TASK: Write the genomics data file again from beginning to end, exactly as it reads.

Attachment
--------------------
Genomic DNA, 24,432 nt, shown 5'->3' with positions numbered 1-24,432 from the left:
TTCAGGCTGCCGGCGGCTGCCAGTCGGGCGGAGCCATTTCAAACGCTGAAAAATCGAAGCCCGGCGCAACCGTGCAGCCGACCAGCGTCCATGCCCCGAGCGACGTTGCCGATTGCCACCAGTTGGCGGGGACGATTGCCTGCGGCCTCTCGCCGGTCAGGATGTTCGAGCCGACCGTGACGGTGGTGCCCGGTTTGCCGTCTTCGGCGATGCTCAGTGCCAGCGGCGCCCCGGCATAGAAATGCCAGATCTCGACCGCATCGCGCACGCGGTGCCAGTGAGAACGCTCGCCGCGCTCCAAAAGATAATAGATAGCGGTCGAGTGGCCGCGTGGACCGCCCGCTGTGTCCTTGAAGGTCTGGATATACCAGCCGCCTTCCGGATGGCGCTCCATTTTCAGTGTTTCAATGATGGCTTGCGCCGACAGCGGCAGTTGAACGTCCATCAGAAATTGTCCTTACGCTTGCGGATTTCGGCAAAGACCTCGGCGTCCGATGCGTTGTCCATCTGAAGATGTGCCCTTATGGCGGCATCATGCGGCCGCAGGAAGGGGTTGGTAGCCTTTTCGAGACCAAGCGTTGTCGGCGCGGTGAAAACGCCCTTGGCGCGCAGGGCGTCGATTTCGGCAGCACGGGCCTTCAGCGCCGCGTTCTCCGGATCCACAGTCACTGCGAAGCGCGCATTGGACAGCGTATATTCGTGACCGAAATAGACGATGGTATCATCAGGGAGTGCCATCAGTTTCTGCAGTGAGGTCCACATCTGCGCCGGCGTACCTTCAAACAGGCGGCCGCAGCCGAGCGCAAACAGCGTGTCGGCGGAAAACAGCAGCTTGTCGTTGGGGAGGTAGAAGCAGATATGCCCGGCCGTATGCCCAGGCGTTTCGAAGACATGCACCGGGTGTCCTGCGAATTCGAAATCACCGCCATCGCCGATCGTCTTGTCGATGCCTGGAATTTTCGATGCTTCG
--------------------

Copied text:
Genomic DNA, 24,432 nt, shown 5'->3' with positions numbered 1-24,432 from the left:
TTCAGGCTGCCGGCGGCTGCCAGTCGGGCGGAGCCATTTCAAACGCTGAAAAATCGAAGCCCGGCGCAACCGTGCAGCCGACCAGCGTCCATGCCCCGAGCGACGTTGCCGATTGCCACCAGTTGGCGGGGACGATTGCCTGCGGCCTCTCGCCGGTCAGGATGTTCGAGCCGACCGTGACGGTGGTGCCCGGTTTGCCGTCTTCGGCGATGCTCAGTGCCAGCGGCGCCCCGGCATAGAAATGCCAGATCTCGACCGCATCGCGCACGCGGTGCCAGTGAGAACGCTCGCCGCGCTCCAAAAGATAATAGATAGCGGTCGAGTGGCCGCGTGGACCGCCCGCTGTGTCCTTGAAGGTCTGGATATACCAGCCGCCTTCCGGATGGCGCTCCATTTTCAGTGTTTCAATGATGGCTTGCGCCGACAGCGGCAGTTGAACGTCCATCAGAAATTGTCCTTACGCTTGCGGATTTCGGCAAAGACCTCGGCGTCCGATGCGTTGTCCATCTGAAGATGTGCCCTTATGGCGGCATCATGCGGCCGCAGGAAGGGGTTGGTAGCCTTTTCGAGACCAAGCGTTGTCGGCGCGGTGAAAACGCCCTTGGCGCGCAGGGCGTCGATTTCGGCAGCACGGGCCTTCAGCGCCGCGTTCTCCGGATCCACAGTCACTGCGAAGCGCGCATTGGACAGCGTATATTCGTGACCGAAATAGACGATGGTATCATCAGGGAGTGCCATCAGTTTCTGCAGTGAGGTCCACATCTGCGCCGGCGTACCTTCAAACAGGCGGCCGCAGCCGAGCGCAAACAGCGTGTCGGCGGAAAACAGCAGCTTGTCGTTGGGGAGGTAGAAGCAGATATGCCCGGCCGTATGCCCAGGCGTTTCGAAGACATGCACCGGGTGTCCTGCGAATTCGAAATCACCGCCATCGCCGATCGTCTTGTCGATGCCTGGAATTTTCGATGCTTCG